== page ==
The station was named for I.P. Pavlova, who was a scientific genius in various fields of knowledge such as physiology, biochemistry, and psychology.  In the northern lobby, you can even see a bust of Pavlova.  The station is not deep and only served by stairs- no escalators.  Akademika Pavlova was the mastermind of architects V.A. Spivachuk, A.Z. Denisenko, and P.G. Chechelnitsky.

Unnecessary Kharkiv Metro Photo Police Interventions:  0

Akademika Pavlova Station in kharkiv ukraine metro

Akademika Pavlova Station in kharkiv ukraine metro

Akademika Pavlova Station in kharkiv ukraine metro

Akademika Pavlova Station in kharkiv ukraine metro

Akademika Barabashova Station

This metro station, situated on the Saltivska line, is a homage to Soviet-Ukrainian astronomer Nikolai P. Barabashov.  He was a recipient of an Order of Lenin and later became a member of the Ukrainian SSR Academy of Sciences in 1948.  The Akademika Barabashova station opened on August 11, 1984, and was initially called Barabashova.  Ukrainians later started to confuse the metro station and the shopping center of the same name, so officials decided to rename the station Akademika Barabashova in order to still honor how great his impacts were for Soviet space odysseys.

In 1986, when three stations opened on the Kharkiv metro, service to this station drastically declined.  Fortunately, in 1995, a wholesale clothing market opened close by and revived some of the traffic.  The wholesale clothing market eventually became the largest market in eastern Ukraine.

Unnecessary Kharkiv Metro Photo Police Interventions:  .5  – was a close call here, but I escaped before she got to me.  On second thought, maybe she was just running over frantically to me to tell me that she liked my shoes?

Akademika Barabashova Station in kharkiv, ukraine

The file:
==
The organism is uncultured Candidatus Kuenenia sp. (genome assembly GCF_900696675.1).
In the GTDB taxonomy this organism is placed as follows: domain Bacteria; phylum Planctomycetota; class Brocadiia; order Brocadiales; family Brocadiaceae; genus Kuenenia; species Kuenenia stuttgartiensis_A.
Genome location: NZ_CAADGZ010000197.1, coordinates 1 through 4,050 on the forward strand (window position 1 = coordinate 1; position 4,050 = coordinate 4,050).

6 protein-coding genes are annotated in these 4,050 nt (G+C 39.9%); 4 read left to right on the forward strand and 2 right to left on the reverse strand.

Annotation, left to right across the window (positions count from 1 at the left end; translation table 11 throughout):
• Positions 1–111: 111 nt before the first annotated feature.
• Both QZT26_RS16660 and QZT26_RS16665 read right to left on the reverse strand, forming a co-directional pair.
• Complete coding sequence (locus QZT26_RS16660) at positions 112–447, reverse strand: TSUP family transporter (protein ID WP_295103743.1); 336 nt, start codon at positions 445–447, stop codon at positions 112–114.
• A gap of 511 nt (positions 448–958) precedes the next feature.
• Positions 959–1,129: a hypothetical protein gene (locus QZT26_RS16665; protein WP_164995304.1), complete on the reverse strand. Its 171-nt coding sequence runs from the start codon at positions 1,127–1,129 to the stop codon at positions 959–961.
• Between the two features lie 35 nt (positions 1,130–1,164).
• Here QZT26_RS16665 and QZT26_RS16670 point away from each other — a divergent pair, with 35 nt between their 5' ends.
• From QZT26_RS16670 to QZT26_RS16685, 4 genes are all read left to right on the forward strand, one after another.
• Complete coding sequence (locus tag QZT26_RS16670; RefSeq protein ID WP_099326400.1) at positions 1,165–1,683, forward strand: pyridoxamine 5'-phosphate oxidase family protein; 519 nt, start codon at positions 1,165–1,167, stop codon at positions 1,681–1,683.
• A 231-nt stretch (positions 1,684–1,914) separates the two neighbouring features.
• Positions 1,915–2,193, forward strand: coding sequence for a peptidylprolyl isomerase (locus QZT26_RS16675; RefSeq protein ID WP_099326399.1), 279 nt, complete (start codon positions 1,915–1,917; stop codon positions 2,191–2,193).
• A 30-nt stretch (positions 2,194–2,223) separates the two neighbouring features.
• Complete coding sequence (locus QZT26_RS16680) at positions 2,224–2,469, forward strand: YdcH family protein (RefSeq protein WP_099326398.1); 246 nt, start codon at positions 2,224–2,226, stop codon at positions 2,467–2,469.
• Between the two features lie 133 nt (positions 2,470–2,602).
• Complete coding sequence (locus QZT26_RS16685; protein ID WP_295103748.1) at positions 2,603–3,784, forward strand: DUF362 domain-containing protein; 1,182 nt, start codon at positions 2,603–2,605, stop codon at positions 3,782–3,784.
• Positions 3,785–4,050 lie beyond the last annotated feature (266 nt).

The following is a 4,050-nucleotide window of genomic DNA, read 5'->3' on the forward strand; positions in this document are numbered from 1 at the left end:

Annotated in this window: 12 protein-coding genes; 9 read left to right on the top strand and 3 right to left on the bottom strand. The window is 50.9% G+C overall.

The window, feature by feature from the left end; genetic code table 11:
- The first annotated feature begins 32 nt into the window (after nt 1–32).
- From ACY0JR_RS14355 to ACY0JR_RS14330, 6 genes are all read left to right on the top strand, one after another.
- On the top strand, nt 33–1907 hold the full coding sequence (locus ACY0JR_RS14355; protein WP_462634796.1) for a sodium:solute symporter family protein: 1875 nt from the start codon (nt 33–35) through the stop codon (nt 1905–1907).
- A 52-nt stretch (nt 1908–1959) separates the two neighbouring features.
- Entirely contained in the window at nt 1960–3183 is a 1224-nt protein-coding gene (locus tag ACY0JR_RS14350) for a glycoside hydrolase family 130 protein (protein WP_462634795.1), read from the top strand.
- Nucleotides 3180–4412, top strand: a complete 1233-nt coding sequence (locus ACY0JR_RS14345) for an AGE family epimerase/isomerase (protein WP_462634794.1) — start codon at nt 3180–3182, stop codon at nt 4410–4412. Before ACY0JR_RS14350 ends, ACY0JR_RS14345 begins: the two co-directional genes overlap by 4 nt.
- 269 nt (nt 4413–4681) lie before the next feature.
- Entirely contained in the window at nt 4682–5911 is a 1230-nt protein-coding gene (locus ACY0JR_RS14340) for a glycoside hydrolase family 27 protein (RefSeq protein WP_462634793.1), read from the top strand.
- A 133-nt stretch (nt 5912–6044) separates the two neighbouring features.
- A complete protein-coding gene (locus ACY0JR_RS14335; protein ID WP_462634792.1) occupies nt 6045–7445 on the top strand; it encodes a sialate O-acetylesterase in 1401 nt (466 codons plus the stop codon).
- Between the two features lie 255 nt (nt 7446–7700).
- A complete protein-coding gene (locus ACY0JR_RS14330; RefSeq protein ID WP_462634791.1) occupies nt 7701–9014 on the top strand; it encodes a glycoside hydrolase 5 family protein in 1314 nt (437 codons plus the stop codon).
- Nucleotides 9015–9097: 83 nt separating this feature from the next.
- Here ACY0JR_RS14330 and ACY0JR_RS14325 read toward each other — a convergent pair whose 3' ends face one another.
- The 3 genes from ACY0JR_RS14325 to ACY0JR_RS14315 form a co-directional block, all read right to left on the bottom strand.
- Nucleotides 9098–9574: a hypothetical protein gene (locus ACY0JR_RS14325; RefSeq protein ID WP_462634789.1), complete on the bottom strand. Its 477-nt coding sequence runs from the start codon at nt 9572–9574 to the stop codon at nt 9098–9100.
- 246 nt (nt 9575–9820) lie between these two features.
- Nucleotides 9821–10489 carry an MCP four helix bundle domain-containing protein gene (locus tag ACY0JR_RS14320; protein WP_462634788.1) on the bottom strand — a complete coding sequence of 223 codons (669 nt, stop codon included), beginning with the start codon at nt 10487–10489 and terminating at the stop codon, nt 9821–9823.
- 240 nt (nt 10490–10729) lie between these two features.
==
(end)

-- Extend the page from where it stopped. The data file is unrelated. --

Kyivska Station

In my opinion, this station was easily the most beautiful station on the Kharkiv metro system.  Decadent and ornate, it somewhat reminded me of the metro in Washington, D.C.  I was quickly reminded that it was not that metro when the train actually showed up.

The Kyivska metro station was opened August 11, 1984.  It is located at Shevchenko and Matyushenko streets which are one of the busiest urban transport interchanges in all of Kharkiv.  There are no escalators at this station.  The architects who designed the station were V.A. Spivachuk, P.G. Chechelnitsky, E.A. Perepelitsa, and I.T. Karpenko.  I think they did a hell of a job from an ‘I like to take photos of pretty metro stations’ standpoint.  This station was often used on brochures or in public media, so pictures were often taken here.  Perhaps that is why I was never glared at or chased down.

Unnecessary Kharkiv Metro Photo Police Interventions:  0

kyivska metro station in kharkiv ukraine

kyivska metro station in kharkiv ukraine

Oleksiivska Line

The Oleksiivska Line is the newest line on the Kharkiv metro system as it was opened on May 6, 1995.  It is the second longest line on the Kharkiv metro and has a total of nine stations that it services.  The last station to be opened on the metro in Kharkiv is Peremoha, and that is serviced by the Oleksiivksa line, or the green line.  There has been extensive talk about expanding this line to the airport and stations Derzhavinska, Odeska, Motel Druzhba, and Aeroport were proposed.  However, only Derzhavinska and Odeska have had actual construction take place and there is no definitive information on whether or not Motel Druzhba and Aeroport will actually ever start construction.  Derzhavinska and Odeska are slotted to open for service in 2019.

Arkhitektora Beketova Station

This is where my journey actually began while cruising through many of the metro stations along the Kharkiv metro system.  Not built by the Soviet government, but rather by the Ukrainians, this line is pretty deep as a result of the elevated landscape that surrounds it.  The station was named for A.N. Beketov, an architect whose work has a significant presence in Kharkiv, and particularly the area surrounding Arkhitektora Beketova as he built many mansions there.  You can see stained glass honoring him on the platform there.  The station opened May 6, 1995, and was the work of architects V.A. Spivachuk and I.T. Karpenko.  The station, from the mid-1990s, feels like something out of a sepia-infused, politically-incorrect 1970s sitcom that I would have watched on reruns on Nick at Night as a kid.